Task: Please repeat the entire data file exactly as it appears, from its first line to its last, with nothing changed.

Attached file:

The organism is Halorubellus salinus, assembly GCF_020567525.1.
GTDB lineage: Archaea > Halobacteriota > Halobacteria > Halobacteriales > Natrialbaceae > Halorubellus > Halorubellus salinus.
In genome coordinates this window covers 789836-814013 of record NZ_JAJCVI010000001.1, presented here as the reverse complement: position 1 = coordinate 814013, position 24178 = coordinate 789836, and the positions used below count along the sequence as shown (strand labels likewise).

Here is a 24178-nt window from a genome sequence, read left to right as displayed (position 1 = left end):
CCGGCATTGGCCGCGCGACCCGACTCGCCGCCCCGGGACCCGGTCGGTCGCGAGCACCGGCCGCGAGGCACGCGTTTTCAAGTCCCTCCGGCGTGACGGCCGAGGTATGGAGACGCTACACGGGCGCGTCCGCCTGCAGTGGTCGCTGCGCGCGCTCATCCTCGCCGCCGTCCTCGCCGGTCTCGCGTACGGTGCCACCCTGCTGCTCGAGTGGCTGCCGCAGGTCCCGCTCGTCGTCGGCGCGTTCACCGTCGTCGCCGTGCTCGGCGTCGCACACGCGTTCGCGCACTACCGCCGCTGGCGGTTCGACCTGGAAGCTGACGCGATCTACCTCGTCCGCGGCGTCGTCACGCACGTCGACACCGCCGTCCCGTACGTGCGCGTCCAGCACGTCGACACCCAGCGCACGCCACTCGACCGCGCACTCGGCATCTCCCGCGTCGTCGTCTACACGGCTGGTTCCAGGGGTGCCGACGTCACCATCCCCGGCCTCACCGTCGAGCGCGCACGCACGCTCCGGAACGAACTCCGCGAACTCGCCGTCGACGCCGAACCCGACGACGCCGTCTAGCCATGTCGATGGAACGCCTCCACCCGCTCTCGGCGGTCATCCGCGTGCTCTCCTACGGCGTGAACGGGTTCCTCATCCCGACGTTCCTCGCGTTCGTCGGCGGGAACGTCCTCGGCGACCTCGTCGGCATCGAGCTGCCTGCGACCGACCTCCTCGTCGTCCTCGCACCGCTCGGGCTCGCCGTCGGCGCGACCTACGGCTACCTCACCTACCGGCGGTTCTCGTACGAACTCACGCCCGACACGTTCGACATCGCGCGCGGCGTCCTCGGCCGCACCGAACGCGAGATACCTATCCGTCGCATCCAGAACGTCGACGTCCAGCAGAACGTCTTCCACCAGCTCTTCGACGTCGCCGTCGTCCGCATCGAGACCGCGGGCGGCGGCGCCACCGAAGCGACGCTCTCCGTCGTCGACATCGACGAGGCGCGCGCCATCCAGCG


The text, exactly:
The organism is Halorubellus salinus, assembly GCF_020567525.1.
GTDB lineage: Archaea > Halobacteriota > Halobacteria > Halobacteriales > Natrialbaceae > Halorubellus > Halorubellus salinus.
In genome coordinates this window covers 789836-814013 of record NZ_JAJCVI010000001.1, presented here as the reverse complement: position 1 = coordinate 814013, position 24178 = coordinate 789836, and the positions used below count along the sequence as shown (strand labels likewise).

Here is a 24178-nt window from a genome sequence, read left to right as displayed (position 1 = left end):
CCGGCATTGGCCGCGCGACCCGACTCGCCGCCCCGGGACCCGGTCGGTCGCGAGCACCGGCCGCGAGGCACGCGTTTTCAAGTCCCTCCGGCGTGACGGCCGAGGTATGGAGACGCTACACGGGCGCGTCCGCCTGCAGTGGTCGCTGCGCGCGCTCATCCTCGCCGCCGTCCTCGCCGGTCTCGCGTACGGTGCCACCCTGCTGCTCGAGTGGCTGCCGCAGGTCCCGCTCGTCGTCGGCGCGTTCACCGTCGTCGCCGTGCTCGGCGTCGCACACGCGTTCGCGCACTACCGCCGCTGGCGGTTCGACCTGGAAGCTGACGCGATCTACCTCGTCCGCGGCGTCGTCACGCACGTCGACACCGCCGTCCCGTACGTGCGCGTCCAGCACGTCGACACCCAGCGCACGCCACTCGACCGCGCACTCGGCATCTCCCGCGTCGTCGTCTACACGGCTGGTTCCAGGGGTGCCGACGTCACCATCCCCGGCCTCACCGTCGAGCGCGCACGCACGCTCCGGAACGAACTCCGCGAACTCGCCGTCGACGCCGAACCCGACGACGCCGTCTAGCCATGTCGATGGAACGCCTCCACCCGCTCTCGGCGGTCATCCGCGTGCTCTCCTACGGCGTGAACGGGTTCCTCATCCCGACGTTCCTCGCGTTCGTCGGCGGGAACGTCCTCGGCGACCTCGTCGGCATCGAGCTGCCTGCGACCGACCTCCTCGTCGTCCTCGCACCGCTCGGGCTCGCCGTCGGCGCGACCTACGGCTACCTCACCTACCGGCGGTTCTCGTACGAACTCACGCCCGACACGTTCGACATCGCGCGCGGCGTCCTCGGCCGCACCGAACGCGAGATACCTATCCGTCGCATCCAGAACGTCGACGTCCAGCAGAACGTCTTCCACCAGCTCTTCGACGTCGCCGTCGTCCGCATCGAGACCGCGGGCGGCGGCGCCACCGAAGCGACGCTCTCCGTCGTCGACATCGACGAGGCGCGCGCCATCCAGCG